23. "Who was your favorite teacher and why?" Gravel claims some brother recognized his "dyslexia." Come on! Who talked about "dyslexia" back when Gravel was a kid? Obama had a teacher who made him feel special for having lived outside of the country. Biden talks about a priest who taught him something about the greatest sin... and his microphone malfunctions, so we don't really hear it. Edwards had a teacher who taught him that a guy could have a daddy who worked in a mill and .... blah blah blah... teacher wants li'l Johnny to be President.
24. A question about No Child Left Behind is written on a series of placards, "Subterranean Homesick Blues"-style. Richardson would scrap it -- and give teachers a $40,000 a year minimum wage, emphasize math and science, and have a "major federal program" for "music, dancing, sculpture, and the arts." Finally! A President who cares about sculpture. Biden: No Child Left Behind -- which he voted for -- was "a mistake." "Ya need better teachers." No kidding!
25. Would you send your kids to private school? Edwards: His kids all went to public school. Hillary: Chelsea went to public school "until we moved to Washington." "The press would never leave her alone." Obama: His kids went to a private school because it was near their house. Most in-your-face answer of the night, from Biden: "My kids did go to private school. It's because right after I got elected my wife and daughter were killed. I had two sons who survived." His sister helped him with those sons and sent them to Catholic school. He looks a little pissed off at having to talk about this. The poor man. Did you remember his terrible tragedy? Kucinich: Public school! Gravel: Both. Competition is good! Dodd: Veers off topic and lectures us about whatever. [ADDED, on reading the transcript: Biden's sister brought the sons to the Friends school, and later, he sent them to Catholic school.]
26. Sex education. Obama gets a chance to respond to Romney, who recently criticized him for saying he supported age-appropriate education for young schoolkids. He gives the right answer: Kids need to know if someone is "encroaching on their privacy."
27. They get really YouTubish with two Tennessee guys who ask whether all the press about Al Gore running hurts y'all's feelins. This gives all the candidates a chance to display their best, big, toothy smiles. No actual answers, just another video, a snowman talking -- in the style of Mr. Bill -- about Gore's big issue, global warming. Then, there's a cute video about energy conservation. Gravel says tax people on what they spend, not what they earn. Dodd wants to take us down to a 55 mile an hour speed limit, Jimmy Carter-style.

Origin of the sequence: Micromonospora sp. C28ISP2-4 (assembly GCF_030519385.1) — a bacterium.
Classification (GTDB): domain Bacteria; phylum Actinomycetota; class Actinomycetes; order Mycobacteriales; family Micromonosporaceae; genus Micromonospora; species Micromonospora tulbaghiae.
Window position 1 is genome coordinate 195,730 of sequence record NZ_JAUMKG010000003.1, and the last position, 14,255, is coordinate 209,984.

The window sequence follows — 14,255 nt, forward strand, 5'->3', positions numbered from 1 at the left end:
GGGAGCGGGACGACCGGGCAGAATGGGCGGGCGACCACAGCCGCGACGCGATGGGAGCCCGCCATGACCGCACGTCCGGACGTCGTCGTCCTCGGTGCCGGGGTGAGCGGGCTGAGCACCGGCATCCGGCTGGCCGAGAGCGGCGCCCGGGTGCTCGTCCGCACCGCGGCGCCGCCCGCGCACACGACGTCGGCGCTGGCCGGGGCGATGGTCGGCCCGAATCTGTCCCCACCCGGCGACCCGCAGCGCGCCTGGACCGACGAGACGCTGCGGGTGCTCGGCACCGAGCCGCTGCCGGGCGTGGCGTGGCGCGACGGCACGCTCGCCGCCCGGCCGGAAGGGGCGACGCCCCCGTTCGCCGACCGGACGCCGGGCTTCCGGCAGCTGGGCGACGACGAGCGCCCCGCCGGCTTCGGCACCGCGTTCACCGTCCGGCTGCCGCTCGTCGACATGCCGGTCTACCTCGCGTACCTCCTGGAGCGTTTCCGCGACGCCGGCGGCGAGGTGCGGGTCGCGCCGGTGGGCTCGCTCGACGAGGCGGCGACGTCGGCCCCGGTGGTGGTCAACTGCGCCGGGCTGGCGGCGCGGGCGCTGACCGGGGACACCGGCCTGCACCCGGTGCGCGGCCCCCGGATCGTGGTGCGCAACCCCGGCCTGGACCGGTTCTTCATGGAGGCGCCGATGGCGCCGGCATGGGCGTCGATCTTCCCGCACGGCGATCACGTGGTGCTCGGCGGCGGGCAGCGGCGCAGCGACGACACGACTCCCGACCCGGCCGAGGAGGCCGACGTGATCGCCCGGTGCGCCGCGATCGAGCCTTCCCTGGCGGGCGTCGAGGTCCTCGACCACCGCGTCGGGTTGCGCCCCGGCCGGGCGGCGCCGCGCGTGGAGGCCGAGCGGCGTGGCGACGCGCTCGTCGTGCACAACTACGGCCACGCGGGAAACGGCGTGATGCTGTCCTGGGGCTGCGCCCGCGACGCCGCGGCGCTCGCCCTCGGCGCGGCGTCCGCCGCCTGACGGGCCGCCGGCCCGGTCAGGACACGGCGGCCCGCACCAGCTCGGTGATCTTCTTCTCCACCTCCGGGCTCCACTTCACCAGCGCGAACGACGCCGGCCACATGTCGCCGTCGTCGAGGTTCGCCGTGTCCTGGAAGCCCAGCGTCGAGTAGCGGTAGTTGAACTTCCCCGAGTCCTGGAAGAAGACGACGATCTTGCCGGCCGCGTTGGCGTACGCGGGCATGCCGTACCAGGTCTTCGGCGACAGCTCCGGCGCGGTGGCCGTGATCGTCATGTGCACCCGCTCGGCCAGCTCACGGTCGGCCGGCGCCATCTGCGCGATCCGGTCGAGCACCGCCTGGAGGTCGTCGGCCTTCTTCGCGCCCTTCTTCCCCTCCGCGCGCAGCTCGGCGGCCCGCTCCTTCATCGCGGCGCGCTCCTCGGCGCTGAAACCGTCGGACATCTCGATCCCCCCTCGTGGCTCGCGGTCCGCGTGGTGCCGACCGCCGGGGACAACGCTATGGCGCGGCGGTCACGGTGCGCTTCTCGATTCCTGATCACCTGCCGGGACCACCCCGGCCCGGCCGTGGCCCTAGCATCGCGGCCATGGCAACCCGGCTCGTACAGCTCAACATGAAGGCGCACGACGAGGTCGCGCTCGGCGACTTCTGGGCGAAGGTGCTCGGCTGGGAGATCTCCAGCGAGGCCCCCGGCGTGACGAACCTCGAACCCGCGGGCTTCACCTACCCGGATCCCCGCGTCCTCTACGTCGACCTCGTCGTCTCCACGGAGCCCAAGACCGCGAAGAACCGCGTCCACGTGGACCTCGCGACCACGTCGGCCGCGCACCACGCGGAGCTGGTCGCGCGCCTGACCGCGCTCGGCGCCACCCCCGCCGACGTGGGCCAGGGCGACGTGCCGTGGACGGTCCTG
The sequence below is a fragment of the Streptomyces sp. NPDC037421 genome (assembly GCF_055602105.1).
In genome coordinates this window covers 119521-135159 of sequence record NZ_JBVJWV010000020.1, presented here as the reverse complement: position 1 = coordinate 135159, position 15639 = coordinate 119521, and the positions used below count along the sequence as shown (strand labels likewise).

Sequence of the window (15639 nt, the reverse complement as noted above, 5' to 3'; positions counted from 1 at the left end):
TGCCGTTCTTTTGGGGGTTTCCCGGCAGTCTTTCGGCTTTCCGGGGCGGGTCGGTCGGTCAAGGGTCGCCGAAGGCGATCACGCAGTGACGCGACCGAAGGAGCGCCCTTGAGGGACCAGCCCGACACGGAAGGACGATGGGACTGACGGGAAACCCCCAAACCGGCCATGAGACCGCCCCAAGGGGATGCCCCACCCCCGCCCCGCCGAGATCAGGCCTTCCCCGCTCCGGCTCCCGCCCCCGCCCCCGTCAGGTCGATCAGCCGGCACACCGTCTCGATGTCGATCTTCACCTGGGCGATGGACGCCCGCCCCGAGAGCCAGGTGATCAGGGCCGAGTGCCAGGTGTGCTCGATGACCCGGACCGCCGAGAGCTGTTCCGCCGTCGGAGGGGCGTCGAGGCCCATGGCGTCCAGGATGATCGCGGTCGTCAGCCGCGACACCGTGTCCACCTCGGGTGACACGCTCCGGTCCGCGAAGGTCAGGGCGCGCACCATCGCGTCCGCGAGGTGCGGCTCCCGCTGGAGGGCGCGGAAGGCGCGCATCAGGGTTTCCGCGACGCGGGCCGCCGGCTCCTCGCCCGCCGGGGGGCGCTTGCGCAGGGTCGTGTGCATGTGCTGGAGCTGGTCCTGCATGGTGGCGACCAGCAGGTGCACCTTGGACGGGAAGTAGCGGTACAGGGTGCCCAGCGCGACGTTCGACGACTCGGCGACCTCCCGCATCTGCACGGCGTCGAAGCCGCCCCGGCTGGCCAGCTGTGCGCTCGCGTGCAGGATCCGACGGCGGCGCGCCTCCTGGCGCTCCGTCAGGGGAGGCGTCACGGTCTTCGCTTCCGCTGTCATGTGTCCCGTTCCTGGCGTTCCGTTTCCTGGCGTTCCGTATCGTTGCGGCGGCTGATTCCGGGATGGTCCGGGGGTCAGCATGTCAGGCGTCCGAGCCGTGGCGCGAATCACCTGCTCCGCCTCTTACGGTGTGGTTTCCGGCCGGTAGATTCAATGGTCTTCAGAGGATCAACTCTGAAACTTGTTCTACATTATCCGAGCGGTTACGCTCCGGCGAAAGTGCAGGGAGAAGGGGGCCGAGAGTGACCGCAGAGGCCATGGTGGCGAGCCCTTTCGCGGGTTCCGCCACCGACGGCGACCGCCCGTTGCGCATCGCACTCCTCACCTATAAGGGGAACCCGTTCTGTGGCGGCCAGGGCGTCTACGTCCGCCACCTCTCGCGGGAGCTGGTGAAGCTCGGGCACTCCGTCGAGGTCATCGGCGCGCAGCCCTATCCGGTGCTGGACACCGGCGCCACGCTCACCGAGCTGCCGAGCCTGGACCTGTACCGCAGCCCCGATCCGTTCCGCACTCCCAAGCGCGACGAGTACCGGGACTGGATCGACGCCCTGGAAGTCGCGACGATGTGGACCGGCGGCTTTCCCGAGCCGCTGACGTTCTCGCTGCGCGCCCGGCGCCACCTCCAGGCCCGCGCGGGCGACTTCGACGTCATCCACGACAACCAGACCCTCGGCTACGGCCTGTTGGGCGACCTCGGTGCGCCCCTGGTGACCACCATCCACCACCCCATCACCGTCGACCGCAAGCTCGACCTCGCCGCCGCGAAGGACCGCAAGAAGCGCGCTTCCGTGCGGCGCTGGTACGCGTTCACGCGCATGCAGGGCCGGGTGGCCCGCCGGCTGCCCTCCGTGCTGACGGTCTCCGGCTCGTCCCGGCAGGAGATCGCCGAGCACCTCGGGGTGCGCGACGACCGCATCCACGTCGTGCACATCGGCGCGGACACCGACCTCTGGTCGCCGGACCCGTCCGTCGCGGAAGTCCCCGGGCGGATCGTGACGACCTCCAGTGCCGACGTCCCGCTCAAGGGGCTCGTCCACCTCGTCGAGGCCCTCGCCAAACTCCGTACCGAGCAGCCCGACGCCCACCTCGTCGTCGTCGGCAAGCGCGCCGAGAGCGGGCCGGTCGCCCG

28. Nuclear power. Edwards: No. He's for "bio" fuel. He's against liquefied coal, because it's a "carbon-based" fuel. Like his "bio" fuel isn't. Obama: We should "explore nuclear power." Clinton: She's "agnostic" about nuclear power. "It can be a win-win if we do it right."
29. Would you work -- as President -- for the minimum wage? Edwards and Clinton -- totally rich -- both say sure. Obama is nicely set up to point out they're rich... even though "We don't have Mitt Romney money."
30. Why not make everyone pay Social Security taxes on all of their income? Dodd says yes. Obama won't answer. No one else speaks.
31. Damned Baby Boomers... raise taxes or cut benefits? Richardson talks about diabetes. No one else speaks.
32. A Virginia guy strums a guitar and sings about taxes. He doesn't like them. Only Biden answers, and he deserves credit for admitting that the government needs your money, but then he does the standard Democratic thing of saying he'd just take away the tax benefits the rich folks have.
33. Another question about Democrats and taxes. Only Kucinich answers.
34. Cooper prepares us for a barrage of questions about health care. Edwards shows his trial lawyer stuff wringing sympathy out of us with the story of a man who couldn't speak because he couldn't afford surgery that would restore his speech. Hillary wants "decency and respect" for everyone.